Decision Time for High School Coaches
Posted by K Coleman on August 23, 2016
High school coaches and college coaches have to make difficult budgeting decisions. Coaches want the best for their players but we all know that every athletic program has a budget--and most have a very tight budget. Here are a few tips for coaches who need equipment on a small budget.
Some sports are obviously more expensive than others. Football is usually the most expensive because of the uniforms, helmets and other protective football gear. Some college and high school football programs also want the best practice equipment to get their players ready to win. A football program could spend tens of thousands of dollars a year if they had unlimited resources. This does not even account for the football field also requires a lot of expensive maintenance.
Baseball and softball are some of the more expensive sports to equip, especially for practice. Baseball practice equipment includes batting cages, pitching cages, pitching screens, fencing and field maintenance. This equipment can take a beating and needs replaced every few years. This type of equipment can wreak havoc on a high school or small college budget.
Other sports, such as basketball, volleyball and wrestling do not require such a large expense. However, coaches in these sports still have to deal with tight budgets.
Most high school coaches use fundraisers. Many local families and neighbors generally like to support the kids in their town and will donate to fundraisers. When conducting a fundraiser it is important to give people something of value in return--do not just ask for donations. One example is selling tickets for a car wash. It costs the school almost nothing and people can afford a $5-$10 car wash. Part of participating in school sports should include learning skills other than the sport itself. Doing service for the community should be an important aspect of any school sports program.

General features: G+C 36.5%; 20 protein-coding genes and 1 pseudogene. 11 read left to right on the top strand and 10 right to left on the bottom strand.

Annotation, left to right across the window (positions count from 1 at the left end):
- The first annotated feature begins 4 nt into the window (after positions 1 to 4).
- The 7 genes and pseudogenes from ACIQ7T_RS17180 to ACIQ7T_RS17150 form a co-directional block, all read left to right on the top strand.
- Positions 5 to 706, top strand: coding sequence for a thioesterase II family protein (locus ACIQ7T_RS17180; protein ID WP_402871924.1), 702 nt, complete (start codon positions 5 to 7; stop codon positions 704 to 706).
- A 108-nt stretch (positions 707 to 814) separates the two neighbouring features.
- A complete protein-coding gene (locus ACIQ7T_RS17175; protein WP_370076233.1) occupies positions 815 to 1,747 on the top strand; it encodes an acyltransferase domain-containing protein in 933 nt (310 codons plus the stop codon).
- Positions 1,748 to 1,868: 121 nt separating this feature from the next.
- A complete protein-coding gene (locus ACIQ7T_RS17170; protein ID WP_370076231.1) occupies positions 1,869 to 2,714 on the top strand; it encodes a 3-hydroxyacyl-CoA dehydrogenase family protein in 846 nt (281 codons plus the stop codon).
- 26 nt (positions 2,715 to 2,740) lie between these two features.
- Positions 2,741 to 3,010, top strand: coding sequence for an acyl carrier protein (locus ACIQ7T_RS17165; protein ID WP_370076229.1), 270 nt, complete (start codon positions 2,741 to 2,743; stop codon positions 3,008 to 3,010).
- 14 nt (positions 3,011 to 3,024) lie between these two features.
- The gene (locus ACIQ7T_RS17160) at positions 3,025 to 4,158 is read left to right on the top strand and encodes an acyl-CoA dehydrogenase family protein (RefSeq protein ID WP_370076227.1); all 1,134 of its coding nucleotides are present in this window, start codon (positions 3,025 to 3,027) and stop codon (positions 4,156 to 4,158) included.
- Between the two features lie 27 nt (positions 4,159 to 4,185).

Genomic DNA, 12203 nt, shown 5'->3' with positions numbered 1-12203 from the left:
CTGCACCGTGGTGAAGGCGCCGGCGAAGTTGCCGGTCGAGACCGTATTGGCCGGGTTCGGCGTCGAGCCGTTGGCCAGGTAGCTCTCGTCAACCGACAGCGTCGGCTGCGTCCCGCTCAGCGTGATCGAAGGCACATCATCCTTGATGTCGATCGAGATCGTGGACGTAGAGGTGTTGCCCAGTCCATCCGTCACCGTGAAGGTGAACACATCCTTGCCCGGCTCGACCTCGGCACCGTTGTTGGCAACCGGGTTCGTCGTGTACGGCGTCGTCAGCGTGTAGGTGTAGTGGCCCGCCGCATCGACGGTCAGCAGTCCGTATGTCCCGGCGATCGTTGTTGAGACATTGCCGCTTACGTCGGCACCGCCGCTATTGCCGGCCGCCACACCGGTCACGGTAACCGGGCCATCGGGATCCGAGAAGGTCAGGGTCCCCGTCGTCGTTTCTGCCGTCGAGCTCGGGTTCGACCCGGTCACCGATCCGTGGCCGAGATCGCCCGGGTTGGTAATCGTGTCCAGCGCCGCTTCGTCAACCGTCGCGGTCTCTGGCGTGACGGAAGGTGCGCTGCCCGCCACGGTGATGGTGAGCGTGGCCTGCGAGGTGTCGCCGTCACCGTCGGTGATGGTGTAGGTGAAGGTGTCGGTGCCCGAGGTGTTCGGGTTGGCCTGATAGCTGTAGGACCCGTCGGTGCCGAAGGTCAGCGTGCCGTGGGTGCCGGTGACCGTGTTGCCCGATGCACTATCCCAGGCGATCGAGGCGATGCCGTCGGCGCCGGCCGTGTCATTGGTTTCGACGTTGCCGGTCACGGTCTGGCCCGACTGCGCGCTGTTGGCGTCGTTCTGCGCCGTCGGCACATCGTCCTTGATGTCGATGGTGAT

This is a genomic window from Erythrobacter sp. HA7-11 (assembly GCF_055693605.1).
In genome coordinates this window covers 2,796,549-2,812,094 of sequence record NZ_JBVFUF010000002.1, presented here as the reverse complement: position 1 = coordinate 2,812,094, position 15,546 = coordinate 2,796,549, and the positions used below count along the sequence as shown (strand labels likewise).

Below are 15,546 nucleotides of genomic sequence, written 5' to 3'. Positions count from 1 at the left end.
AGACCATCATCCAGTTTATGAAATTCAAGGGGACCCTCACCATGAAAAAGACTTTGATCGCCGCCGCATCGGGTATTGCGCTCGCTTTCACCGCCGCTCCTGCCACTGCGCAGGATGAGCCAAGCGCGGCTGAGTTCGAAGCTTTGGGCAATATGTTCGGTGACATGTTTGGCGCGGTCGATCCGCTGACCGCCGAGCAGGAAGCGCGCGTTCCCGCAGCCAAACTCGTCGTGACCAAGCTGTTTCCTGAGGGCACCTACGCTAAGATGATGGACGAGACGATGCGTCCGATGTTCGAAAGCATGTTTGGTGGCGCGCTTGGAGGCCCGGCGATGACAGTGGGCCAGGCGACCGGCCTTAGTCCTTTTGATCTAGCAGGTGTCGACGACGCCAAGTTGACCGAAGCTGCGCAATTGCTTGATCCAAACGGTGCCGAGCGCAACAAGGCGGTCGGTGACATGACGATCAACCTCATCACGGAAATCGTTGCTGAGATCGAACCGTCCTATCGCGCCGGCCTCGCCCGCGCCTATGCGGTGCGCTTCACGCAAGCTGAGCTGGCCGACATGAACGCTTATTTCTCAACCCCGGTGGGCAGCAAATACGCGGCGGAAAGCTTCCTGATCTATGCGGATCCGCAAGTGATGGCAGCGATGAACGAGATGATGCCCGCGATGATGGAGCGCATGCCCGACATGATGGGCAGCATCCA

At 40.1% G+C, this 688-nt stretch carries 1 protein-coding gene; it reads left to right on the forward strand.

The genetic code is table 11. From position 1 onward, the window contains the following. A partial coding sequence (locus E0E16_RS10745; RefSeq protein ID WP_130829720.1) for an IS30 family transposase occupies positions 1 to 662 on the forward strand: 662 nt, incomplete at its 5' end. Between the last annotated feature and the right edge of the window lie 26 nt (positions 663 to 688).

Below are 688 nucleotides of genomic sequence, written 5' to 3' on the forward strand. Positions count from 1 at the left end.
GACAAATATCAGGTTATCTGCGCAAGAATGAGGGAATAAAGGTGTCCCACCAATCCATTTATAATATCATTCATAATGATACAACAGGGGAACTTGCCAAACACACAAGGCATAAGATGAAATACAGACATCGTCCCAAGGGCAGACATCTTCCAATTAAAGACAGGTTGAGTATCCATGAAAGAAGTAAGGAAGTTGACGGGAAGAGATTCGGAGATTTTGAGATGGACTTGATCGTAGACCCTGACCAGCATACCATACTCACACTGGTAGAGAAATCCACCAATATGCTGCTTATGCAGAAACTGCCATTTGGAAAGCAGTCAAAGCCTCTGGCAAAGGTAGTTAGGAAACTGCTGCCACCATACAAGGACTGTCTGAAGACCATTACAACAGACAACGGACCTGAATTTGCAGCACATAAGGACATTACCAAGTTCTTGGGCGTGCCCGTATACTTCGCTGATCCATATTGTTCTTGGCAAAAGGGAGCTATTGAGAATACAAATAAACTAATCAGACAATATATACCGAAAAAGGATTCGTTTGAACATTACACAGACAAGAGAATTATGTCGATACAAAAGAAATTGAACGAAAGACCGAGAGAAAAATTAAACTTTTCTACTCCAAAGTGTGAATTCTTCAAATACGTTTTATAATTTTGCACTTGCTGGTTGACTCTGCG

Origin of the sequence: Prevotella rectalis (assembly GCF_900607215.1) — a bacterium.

Another idea is to get the word out that a particular piece of equipment is needed. I have seen many cases where a local resident with some disposable income is willing to purchase more expensive equipment for a school and use it as a tax deduction. Reach out to people and let them know if your athletic program has specific needs. People with disposable income often enjoy helping and if they enjoy sports they will feel really good about donating to a school athletic program. At our local high school a generous neighbor heard that the school did not have a pole vault landing pad. These pads can be very expensive and the school district was not willing to spend that much on such a specialized piece of equipment. A few weeks later a new pole vault pad showed up at the school because of the kindness of a neighbor.
High schools and colleges can also get creative in how they host sporting events. With the right event an athletic program can charge more for people to attend the event. Make games and meets and matches fun. Families are always looking for fun and reasonably priced activities. Most athletic programs do not market their events beyond the school itself. Give people a reason to come and have fun and charge a reasonable price. If you make it entertaining they will come often.
One successful event I have seen is a clinic where the student-athletes teach kids how to play their sport. They teach them about the equipment and show them some drills. Young children really look up to high school and college athletes and they love participating with them. This event is also a great opportunity for the students to serve their community and gets them out of their comfort zone socially. I have also seen a football team host a "Women's Day" where the players teach women some football skills. With all of these fundraising methods it is crucial for the coaches to take a step back and allow the players to teach and serve.
Football equipment is expensive and other sports have to operate on a tight budget as well. These methods can used to take the edge off and allow student-athletes to have a great experience.